Ribbit

Over lunch, when I mention that I have opted Mr. 13 out of the new online learning requirement for high school, my mother in law asks casually if I think online learning is the way of the future. I do not.

Listen, I know that e-learning works for some people. And I know that it can be done very well. And I know that there are times and places when it is the right option. I’m not anti e-learning. (Well, ok, I’m a little bit anti e-learning, but I can live with it. I’ve done all of my credentialing/ post-graduate school classes online, and there are definitely advantages.) I am, however, against an e-learning requirement in high school – especially when I believe it is a nakedly political attempt to increase class sizes and destabilize public education rather than increase student learning or wellbeing. And I absolutely do not believe that e-learning can or should replace in person learning.

In the kitchen, I start to explain the reasons that mandatory e-learning doesn’t make sense to me. I reach for evidence; my brain goes into fact mode. Even now, as I write, I have paused to find articles to link to, statistics to back up my beliefs. I have searched the internet for other voices to back up my own (there are plenty). But I decide not to include them. For the past two weeks in Grade 12, we’ve been working with analysis and reviews, reading mentor texts and noticing how writers choose and use evidence, so I realize that I am defaulting to logos even though I firmly believe that the most convincing arguments must first appeal to pathos.

Let me tell you a story.

Last week, on the way to school, I was listening to poet Ada Limón’s podcast “The Slowdown“. Each day, she shares a little bit of her thinking and reads one poem. The show is usually about five minutes long, and I love it. In fact, I love it so much that I was listening to back episodes as I drove in, and I stumbled across an April episode where Limón read Alex Lemon’s poem “Credo”. Its energy blew me away, and I knew immediately that I would use it in class.

So there I was, less than an hour later, reading this poem to some sleepy 12th graders. We noticed its exuberance (ok, that was my word), then grabbed our notebooks (ok, because I made them), and wrote “I can be…” at the top of the page (the repeated line in the poem). I set a timer for three minutes and we let ourselves go, completing the line in any way we wanted to. I wrote on the board so they could see me working. An observer in our class also wrote – if you’re in the room, you’re in the class. When the chime sounded, we paused to take a breath. I could feel the changed energy in the room.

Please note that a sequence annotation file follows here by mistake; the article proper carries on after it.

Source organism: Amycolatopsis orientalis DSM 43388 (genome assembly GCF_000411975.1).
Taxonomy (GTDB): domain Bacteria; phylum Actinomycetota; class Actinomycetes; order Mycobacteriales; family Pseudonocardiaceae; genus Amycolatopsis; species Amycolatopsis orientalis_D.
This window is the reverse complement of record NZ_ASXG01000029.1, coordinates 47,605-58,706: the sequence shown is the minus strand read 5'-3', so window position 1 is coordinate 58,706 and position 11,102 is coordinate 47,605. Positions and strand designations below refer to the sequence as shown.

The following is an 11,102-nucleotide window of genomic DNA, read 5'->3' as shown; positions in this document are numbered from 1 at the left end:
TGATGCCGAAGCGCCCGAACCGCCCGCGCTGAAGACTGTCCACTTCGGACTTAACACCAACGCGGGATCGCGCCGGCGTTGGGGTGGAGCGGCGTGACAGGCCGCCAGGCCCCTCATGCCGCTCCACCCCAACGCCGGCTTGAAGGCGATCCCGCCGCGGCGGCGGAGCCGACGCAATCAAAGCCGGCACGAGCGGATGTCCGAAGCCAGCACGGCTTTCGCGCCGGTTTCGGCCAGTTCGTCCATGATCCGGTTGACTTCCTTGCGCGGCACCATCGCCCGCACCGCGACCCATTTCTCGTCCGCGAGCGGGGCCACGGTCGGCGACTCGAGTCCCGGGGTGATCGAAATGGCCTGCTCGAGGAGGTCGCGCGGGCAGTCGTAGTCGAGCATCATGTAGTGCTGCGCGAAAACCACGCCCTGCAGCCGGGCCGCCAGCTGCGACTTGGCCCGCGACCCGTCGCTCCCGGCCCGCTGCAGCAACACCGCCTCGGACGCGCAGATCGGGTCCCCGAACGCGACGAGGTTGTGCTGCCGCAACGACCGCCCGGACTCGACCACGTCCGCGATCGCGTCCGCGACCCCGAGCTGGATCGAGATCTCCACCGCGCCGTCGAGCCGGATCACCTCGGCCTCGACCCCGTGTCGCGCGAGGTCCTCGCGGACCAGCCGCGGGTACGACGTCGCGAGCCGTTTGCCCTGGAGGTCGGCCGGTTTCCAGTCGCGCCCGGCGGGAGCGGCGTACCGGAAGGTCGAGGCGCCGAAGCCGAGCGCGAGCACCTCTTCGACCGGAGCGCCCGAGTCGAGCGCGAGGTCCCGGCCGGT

“Let’s each share a line,” I said. We’ve done this before – we do this regularly – so even though reading our writing out loud can be tough, most of the students were up for it. Sometimes people only share a word; sometimes they share far more. That day, most people had picked up on the freedom in Lemon’s poem – some were still writing! – and the sharing began quickly. We heard from most of the class, including our visitor, but of course, there are always those who are reluctant; in those moments I try to encourage, maybe even push a little, but not to over-pressure. This day, the extra push allowed M to share a line that they prefaced with, “this is a little weird.” Their line began, “I can be a frog…” Afterwards, they added, “I mean, poems aren’t really about frogs” and they blushed a little.

My response was immediate, “Of course poems can be about frogs! I can think of one right now,” and I launched into Emily Dickinson’s “I’m Nobody! Who are you?” I had only gotten out the first two words when another student chimed in and recited the rest with me. This student is neurodiverse and participates in class in their own rhythm; in saying the poem with me, they astonished their classmates.

Then class moved on. And that would have been it. Except that the next day I opened class with 32 translations of Basho’s Frog haiku. By the time we got to, oh, the 15th or so, people were smiling. We spoke very briefly about how translations can help us see a poem in a new way – and how well they do or don’t communicate the original. Then class moved on. But our original classroom frog poet was absent that day, so the next day I arrived with Hilaire Belloc’s “The Frog.” We giggled about calling a frog “Slimy skin” even as we learned the word “epithet”. Unfortunately, the student poet who kicked this off was at a track meet. “Don’t worry,” I assured the students, “I have plenty of frog poems. I’ll just keep going until they’re back in class.” Their best friend laughed and students around the room shook their heads at what is, essentially, the teacher version of a dad joke. Then class moved on.

(Fear not, there are a LOT of frog poems. I can keep this up for a while.)